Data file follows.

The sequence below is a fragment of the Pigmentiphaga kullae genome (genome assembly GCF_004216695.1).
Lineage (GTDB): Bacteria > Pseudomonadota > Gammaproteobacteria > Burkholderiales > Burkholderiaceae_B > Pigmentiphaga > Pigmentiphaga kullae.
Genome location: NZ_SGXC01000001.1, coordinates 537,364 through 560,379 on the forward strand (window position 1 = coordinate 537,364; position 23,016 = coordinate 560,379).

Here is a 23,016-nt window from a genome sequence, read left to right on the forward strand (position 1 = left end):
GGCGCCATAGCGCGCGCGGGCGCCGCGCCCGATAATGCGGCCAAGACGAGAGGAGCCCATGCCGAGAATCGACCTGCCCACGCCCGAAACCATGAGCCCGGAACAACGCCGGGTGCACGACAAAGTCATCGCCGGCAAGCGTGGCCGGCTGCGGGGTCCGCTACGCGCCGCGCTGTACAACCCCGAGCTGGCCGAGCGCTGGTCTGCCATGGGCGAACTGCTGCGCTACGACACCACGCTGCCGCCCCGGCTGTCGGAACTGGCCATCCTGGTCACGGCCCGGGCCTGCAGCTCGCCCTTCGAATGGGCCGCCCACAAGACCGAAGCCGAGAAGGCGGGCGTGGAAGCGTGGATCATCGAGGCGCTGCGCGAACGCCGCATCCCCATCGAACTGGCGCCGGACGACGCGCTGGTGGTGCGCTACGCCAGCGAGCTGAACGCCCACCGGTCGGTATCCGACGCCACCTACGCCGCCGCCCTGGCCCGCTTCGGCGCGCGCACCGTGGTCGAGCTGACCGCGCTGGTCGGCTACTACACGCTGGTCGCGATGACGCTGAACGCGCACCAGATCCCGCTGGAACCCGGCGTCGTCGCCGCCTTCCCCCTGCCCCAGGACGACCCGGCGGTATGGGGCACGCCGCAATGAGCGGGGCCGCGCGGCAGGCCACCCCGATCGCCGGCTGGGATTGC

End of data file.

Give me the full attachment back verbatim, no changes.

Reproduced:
The sequence below is a fragment of the Pigmentiphaga kullae genome (genome assembly GCF_004216695.1).
Lineage (GTDB): Bacteria > Pseudomonadota > Gammaproteobacteria > Burkholderiales > Burkholderiaceae_B > Pigmentiphaga > Pigmentiphaga kullae.
Genome location: NZ_SGXC01000001.1, coordinates 537,364 through 560,379 on the forward strand (window position 1 = coordinate 537,364; position 23,016 = coordinate 560,379).

Here is a 23,016-nt window from a genome sequence, read left to right on the forward strand (position 1 = left end):
GGCGCCATAGCGCGCGCGGGCGCCGCGCCCGATAATGCGGCCAAGACGAGAGGAGCCCATGCCGAGAATCGACCTGCCCACGCCCGAAACCATGAGCCCGGAACAACGCCGGGTGCACGACAAAGTCATCGCCGGCAAGCGTGGCCGGCTGCGGGGTCCGCTACGCGCCGCGCTGTACAACCCCGAGCTGGCCGAGCGCTGGTCTGCCATGGGCGAACTGCTGCGCTACGACACCACGCTGCCGCCCCGGCTGTCGGAACTGGCCATCCTGGTCACGGCCCGGGCCTGCAGCTCGCCCTTCGAATGGGCCGCCCACAAGACCGAAGCCGAGAAGGCGGGCGTGGAAGCGTGGATCATCGAGGCGCTGCGCGAACGCCGCATCCCCATCGAACTGGCGCCGGACGACGCGCTGGTGGTGCGCTACGCCAGCGAGCTGAACGCCCACCGGTCGGTATCCGACGCCACCTACGCCGCCGCCCTGGCCCGCTTCGGCGCGCGCACCGTGGTCGAGCTGACCGCGCTGGTCGGCTACTACACGCTGGTCGCGATGACGCTGAACGCGCACCAGATCCCGCTGGAACCCGGCGTCGTCGCCGCCTTCCCCCTGCCCCAGGACGACCCGGCGGTATGGGGCACGCCGCAATGAGCGGGGCCGCGCGGCAGGCCACCCCGATCGCCGGCTGGGATTGC